August 10, 2015

Does Being Abused Impact a Man's Sexual Orientation?

Today, we continue our series from David Pittman of Together We Heal!


As a writer, sometimes I struggle ad nauseum over ways to adequately express my thoughts and feelings. So when I finally think of a way to get my point across, I have to jot it down, no matter where I am or what time it is. As I type this, it's a little after 2 am. Thankfully, I have an amazingly patient wife who understands my writing process and at what odd hours it may choose to show itself.

As I was listening to one of the late-night talk shows, a lesbian author was droning on and on about all things lesbian. So I asked myself, “Why does it seem like when someone who is gay comes 'out', all it seems like they talk about is being gay, or being lesbian, or gay this or gay that, on and on until my head feels like it's going to explode with rainbow chiffon?!” And truthfully I was about to change the channel when it dawned on me how I was being a bit judgmental.

…ok, over-the-top, pompous-ass, judgmental. Totally owning my own shortcomings here.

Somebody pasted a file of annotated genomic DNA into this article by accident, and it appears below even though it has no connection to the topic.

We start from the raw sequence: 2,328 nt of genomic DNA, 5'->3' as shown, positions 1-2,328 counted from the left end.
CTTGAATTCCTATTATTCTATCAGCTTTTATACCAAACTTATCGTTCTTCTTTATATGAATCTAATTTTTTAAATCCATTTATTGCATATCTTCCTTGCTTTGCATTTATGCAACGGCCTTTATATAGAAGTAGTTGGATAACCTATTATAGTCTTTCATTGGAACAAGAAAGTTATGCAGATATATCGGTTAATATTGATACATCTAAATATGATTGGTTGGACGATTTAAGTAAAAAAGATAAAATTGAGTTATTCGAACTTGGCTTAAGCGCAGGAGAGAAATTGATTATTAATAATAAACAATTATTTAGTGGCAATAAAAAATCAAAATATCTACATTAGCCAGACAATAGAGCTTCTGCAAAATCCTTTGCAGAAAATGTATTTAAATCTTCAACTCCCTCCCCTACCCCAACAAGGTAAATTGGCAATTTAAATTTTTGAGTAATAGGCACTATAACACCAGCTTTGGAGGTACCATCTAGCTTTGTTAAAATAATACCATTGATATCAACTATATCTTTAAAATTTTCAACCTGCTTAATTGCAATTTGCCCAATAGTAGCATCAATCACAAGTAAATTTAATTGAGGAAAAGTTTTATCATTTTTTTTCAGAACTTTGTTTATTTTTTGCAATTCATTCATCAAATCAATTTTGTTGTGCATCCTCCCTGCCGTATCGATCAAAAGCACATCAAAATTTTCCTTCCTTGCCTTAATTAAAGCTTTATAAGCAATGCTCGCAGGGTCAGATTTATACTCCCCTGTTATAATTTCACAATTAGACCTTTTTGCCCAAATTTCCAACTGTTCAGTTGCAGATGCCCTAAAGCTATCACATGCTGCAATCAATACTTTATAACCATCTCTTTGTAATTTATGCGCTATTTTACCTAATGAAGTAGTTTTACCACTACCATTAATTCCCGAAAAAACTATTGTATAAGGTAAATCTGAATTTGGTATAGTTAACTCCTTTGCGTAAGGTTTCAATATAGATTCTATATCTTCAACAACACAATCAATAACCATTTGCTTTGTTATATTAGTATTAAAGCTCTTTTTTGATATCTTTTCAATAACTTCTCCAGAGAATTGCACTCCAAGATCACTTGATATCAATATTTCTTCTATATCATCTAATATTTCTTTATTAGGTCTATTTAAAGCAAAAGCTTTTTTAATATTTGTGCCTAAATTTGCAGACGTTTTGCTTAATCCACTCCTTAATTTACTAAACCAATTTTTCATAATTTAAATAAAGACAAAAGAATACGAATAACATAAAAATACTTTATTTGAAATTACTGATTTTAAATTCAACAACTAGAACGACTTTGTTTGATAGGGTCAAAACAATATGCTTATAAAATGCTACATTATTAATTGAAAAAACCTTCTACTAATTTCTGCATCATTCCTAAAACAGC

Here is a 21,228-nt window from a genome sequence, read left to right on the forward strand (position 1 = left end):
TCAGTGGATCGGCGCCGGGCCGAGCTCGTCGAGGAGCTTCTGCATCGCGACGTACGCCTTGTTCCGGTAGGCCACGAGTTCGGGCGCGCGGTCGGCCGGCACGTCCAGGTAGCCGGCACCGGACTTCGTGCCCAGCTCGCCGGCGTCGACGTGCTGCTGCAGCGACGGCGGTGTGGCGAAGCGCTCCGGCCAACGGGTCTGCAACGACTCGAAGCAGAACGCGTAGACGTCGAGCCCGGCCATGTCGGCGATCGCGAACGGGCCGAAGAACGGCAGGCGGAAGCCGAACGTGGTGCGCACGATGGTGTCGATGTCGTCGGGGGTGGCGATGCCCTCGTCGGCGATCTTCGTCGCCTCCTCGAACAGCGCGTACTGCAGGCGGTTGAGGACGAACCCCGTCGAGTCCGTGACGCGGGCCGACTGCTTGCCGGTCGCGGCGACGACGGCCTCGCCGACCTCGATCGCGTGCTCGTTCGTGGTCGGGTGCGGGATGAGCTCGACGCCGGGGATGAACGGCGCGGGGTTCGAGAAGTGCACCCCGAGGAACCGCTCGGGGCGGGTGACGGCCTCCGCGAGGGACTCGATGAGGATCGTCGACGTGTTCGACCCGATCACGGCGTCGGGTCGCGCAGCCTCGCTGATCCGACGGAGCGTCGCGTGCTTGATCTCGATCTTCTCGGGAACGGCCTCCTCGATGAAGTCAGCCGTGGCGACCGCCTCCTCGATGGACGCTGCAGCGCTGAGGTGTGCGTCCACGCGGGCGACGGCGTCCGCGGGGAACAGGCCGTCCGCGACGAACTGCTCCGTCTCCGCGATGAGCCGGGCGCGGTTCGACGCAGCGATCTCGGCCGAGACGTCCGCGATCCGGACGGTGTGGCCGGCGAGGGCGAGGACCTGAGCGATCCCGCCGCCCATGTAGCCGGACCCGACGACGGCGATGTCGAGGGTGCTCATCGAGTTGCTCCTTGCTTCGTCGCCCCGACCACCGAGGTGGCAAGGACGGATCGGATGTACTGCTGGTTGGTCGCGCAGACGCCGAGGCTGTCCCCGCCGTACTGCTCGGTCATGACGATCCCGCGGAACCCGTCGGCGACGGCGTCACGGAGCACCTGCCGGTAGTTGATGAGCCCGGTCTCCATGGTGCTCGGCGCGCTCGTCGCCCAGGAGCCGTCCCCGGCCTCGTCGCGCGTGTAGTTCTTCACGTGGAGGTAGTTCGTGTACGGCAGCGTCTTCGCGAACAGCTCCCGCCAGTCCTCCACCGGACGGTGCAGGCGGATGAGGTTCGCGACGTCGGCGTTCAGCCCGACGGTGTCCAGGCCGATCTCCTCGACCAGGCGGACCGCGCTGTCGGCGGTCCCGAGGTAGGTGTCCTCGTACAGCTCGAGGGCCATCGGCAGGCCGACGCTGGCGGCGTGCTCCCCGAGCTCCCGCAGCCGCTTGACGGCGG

So I paused for a moment to think deeper, why indeed does this observation appear to have some merit? After I came down from my pearly loft, I began to apply my own experiences in order to walk a mile in her shoes.

After much consideration and empathetic thinking, I realized that this person, much like myself, had her deepest emotions and feelings suppressed, smashed down and stomped on for the majority of her life. 
I'm guessing she had kept her true self bottled up for decades. So when FINALLY she was able to speak her truth, to be herself, it was like lifting the cover off Old Faithful after having been sealed for 100 years…it's going to EXPLODE with anything and everything that has been held down all this time. 

I bring this up now because I feel like at times, that childhood sexual abuse is all I talk about. Maybe that's what others think also. And maybe some of those around me, like I was about to do to this girl on TV, would like to change MY channel.